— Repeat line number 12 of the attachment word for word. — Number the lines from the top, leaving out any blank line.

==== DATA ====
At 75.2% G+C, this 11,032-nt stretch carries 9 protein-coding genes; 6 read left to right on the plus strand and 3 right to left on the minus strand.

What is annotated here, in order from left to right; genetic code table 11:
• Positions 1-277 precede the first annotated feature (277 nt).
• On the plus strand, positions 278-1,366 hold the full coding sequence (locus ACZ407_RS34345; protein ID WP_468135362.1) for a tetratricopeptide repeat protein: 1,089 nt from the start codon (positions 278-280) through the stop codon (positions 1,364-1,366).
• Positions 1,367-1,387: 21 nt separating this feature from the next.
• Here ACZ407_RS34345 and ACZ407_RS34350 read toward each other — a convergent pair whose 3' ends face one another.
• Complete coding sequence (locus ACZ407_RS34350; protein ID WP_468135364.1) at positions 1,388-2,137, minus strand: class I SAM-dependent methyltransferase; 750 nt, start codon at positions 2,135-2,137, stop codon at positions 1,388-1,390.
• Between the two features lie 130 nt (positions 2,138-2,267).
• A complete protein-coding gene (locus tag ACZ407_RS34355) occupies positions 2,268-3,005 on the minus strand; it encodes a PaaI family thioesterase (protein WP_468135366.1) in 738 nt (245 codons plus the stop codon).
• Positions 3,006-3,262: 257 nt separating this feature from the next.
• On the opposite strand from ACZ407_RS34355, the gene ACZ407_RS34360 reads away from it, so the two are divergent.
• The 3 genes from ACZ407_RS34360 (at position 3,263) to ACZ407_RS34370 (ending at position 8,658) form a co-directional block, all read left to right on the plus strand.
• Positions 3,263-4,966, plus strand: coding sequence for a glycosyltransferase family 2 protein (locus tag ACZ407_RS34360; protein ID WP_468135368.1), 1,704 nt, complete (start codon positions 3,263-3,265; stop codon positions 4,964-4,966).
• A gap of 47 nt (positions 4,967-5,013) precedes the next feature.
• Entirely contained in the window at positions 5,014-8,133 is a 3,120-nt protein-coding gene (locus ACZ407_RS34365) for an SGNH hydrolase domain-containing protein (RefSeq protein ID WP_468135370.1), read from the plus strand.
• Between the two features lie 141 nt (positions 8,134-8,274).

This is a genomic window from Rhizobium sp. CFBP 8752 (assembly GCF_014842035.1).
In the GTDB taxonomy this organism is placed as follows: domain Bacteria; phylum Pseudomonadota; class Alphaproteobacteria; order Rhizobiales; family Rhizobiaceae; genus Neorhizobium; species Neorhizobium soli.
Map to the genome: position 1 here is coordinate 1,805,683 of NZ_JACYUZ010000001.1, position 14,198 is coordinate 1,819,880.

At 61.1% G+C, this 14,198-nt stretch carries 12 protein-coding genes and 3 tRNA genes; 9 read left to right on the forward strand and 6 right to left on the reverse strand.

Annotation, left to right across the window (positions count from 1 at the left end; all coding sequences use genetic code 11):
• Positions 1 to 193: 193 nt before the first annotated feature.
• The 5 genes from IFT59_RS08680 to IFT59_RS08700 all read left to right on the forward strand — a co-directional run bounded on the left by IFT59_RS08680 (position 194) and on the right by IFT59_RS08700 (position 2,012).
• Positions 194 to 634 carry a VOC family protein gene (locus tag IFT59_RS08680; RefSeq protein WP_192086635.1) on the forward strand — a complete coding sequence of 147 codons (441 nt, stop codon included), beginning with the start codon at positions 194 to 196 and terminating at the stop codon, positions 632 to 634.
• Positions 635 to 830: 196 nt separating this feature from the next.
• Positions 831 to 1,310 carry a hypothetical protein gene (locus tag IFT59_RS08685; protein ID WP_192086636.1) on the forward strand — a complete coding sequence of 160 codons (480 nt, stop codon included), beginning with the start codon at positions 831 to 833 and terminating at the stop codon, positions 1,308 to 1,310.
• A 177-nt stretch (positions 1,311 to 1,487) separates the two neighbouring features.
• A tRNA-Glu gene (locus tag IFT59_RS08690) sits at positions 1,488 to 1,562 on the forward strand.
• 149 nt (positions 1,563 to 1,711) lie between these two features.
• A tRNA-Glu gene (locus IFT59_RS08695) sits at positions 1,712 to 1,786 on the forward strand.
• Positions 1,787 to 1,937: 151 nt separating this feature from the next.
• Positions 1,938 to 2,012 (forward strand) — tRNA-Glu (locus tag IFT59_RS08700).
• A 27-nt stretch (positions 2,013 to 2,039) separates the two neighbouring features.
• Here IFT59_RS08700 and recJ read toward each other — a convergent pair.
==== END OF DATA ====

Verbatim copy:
• The 3 genes from ACZ407_RS34360 (at position 3,263) to ACZ407_RS34370 (ending at position 8,658) form a co-directional block, all read left to right on the plus strand.